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Former fullback Morgan relishes new role with Toronto FC front office

Ashtone Morgan Toronto FC Ashtone Morgan - The Canadian Press

TORONTO — Ashtone Morgan credits then-assistant coach Jason Bent for setting him on the right path when he signed his first contract with Toronto FC.

Bent, now part of Greg Vanney's coaching staff at the Los Angeles Galaxy, told him: “Don't buy any Gucci. Don't buy Louis (Vuitton). Don't buy a car." And instead focus his energy on earning another contract.

Words to live by when you're only making US$32,600 a year and half of your four-year deal consists of club options. Morgan has friends who never got that second contract.

As TFC’s new manager of player engagement and alumni relations, the 32-year-old Morgan is looking to offer some assistance of his own these days.

Two months into the job, Morgan is relishing his new role, which includes mentoring young players to help them grow on and off the field.

In essence, the job is open-ended. Morgan is there to help, as needed.

"Every day's been different so far," he said. "Some days I'm on the pitch a little bit. Some days I'm more at my desk or having conversations with players throughout the building … I'm kind of wearing a lot of hats at once, which is great."

The job also includes finding "more ways to bridge the gap from players of the past and players who are coming up," he says.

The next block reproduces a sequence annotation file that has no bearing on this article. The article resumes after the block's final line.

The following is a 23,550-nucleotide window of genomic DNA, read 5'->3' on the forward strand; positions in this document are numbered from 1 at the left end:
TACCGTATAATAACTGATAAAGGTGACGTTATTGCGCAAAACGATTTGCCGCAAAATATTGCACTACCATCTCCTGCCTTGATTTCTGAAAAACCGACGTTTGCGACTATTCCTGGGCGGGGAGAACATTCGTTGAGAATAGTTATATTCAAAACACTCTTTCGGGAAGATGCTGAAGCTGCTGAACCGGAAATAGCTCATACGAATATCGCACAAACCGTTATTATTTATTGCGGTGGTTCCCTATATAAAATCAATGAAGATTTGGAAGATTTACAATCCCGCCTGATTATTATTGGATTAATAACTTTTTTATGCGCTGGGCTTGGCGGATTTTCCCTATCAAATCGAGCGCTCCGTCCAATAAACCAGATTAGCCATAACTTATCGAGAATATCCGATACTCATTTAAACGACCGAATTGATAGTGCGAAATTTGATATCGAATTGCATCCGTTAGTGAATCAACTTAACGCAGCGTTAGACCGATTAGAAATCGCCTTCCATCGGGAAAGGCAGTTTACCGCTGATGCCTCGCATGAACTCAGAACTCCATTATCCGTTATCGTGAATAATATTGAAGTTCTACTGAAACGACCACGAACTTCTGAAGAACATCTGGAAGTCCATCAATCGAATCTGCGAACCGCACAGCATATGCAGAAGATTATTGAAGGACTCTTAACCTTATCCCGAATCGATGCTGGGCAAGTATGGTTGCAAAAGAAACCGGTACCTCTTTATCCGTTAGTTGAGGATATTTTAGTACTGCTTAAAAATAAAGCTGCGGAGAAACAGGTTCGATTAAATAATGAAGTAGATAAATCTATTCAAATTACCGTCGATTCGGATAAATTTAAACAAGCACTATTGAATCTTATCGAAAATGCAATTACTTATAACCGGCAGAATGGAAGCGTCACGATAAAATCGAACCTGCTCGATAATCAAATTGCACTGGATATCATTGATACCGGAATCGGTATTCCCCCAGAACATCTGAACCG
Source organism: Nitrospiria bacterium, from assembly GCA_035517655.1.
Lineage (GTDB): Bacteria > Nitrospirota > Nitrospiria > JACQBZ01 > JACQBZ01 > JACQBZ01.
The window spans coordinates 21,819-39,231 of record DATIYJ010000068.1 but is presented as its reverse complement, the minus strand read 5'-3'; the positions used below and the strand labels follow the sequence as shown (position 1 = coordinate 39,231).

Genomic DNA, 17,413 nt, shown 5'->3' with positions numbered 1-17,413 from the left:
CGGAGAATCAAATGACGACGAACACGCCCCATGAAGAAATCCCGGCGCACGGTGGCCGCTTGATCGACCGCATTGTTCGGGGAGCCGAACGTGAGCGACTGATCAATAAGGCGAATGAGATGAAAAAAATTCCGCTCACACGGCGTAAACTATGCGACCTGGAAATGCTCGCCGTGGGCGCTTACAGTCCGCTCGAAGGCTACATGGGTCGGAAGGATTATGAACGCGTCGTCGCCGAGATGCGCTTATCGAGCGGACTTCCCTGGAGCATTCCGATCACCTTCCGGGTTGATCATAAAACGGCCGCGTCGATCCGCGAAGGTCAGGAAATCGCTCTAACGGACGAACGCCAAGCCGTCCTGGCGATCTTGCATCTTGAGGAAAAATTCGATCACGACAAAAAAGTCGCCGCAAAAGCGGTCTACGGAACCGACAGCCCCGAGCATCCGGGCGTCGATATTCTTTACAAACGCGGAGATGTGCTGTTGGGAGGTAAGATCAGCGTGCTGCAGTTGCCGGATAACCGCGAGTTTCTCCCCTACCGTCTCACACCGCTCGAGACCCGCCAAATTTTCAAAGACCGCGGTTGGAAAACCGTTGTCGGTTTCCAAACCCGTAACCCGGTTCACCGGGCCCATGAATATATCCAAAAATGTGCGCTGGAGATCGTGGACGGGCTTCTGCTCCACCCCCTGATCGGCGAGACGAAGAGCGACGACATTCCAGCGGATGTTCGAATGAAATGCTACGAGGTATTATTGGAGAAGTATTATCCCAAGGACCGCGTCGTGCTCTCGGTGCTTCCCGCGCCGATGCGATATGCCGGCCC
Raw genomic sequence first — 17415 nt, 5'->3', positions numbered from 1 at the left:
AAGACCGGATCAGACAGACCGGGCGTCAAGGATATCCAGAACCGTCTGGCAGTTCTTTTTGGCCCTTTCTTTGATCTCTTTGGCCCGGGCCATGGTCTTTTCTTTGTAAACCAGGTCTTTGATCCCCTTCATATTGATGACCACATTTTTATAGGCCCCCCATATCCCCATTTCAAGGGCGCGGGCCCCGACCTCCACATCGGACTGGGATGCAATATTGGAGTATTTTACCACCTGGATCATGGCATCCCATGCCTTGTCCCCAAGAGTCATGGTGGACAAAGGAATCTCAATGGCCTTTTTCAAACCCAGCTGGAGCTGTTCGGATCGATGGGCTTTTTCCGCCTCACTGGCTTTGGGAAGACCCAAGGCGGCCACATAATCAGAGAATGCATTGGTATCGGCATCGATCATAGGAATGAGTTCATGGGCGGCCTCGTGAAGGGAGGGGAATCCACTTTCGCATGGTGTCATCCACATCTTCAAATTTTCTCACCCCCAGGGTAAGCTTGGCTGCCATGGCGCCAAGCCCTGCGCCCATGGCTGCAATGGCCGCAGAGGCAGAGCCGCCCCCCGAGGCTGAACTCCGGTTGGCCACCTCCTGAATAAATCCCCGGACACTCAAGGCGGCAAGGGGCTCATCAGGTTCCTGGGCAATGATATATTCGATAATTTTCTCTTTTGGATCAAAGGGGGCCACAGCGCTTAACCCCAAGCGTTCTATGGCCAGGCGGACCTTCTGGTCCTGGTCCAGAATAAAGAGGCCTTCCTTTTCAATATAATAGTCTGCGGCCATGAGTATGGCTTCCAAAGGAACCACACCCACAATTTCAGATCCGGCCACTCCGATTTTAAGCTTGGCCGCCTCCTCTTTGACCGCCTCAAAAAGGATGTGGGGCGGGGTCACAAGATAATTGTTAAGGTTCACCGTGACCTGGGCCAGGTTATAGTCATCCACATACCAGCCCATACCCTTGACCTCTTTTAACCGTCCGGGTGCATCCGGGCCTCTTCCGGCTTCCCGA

While new to the job, Morgan says he learned from the likes of former teammates Michael Bradley, Julian de Guzman, Drew Moor and Luke Moore, to name but a few.

"There is a whole list," he said.

But he singles out Bent, a former Canadian international, for special mention.

"If there was no Jason, there was no me, for sure. He helped me out. He was like the big brother, the mentor, my coach, everything all in one. He would always be in my ear, every step of the way, from my first contract to my last contract."

In his new job, Morgan follows in the footsteps of former Toronto defenders Jason Hernandez and Justin Morrow.

Hernandez became TFC's first manager of player engagement in April 2019 after calling time on his 14-year playing career. Morrow, meanwhile, moved into the front office in February 2022 and helped young players with their pathway through the ranks in his role as technical development manager.

Morrow has since moved on. Hernandez is now Toronto's general manager.

For Hernandez, bringing Morgan into the front office completes a circle of sorts. He had originally planned to retire after Toronto's 2017 championship season, only to have then-GM Tim Bezbatchenko ask him to return for one more season to help the club in its CONCACAF Champions League run.

Hernandez, looking to return to his native New York to start the next chapter of his life, wasn't interested. So Bezbatchenko made another offer.

Play one more year and then transition to the front office "to begin learning the business."

"You never know where that takes you," Bezbatchenko, now president and GM of the Columbus Crew, told Hernandez at the time.

Now Hernandez is passing it forward.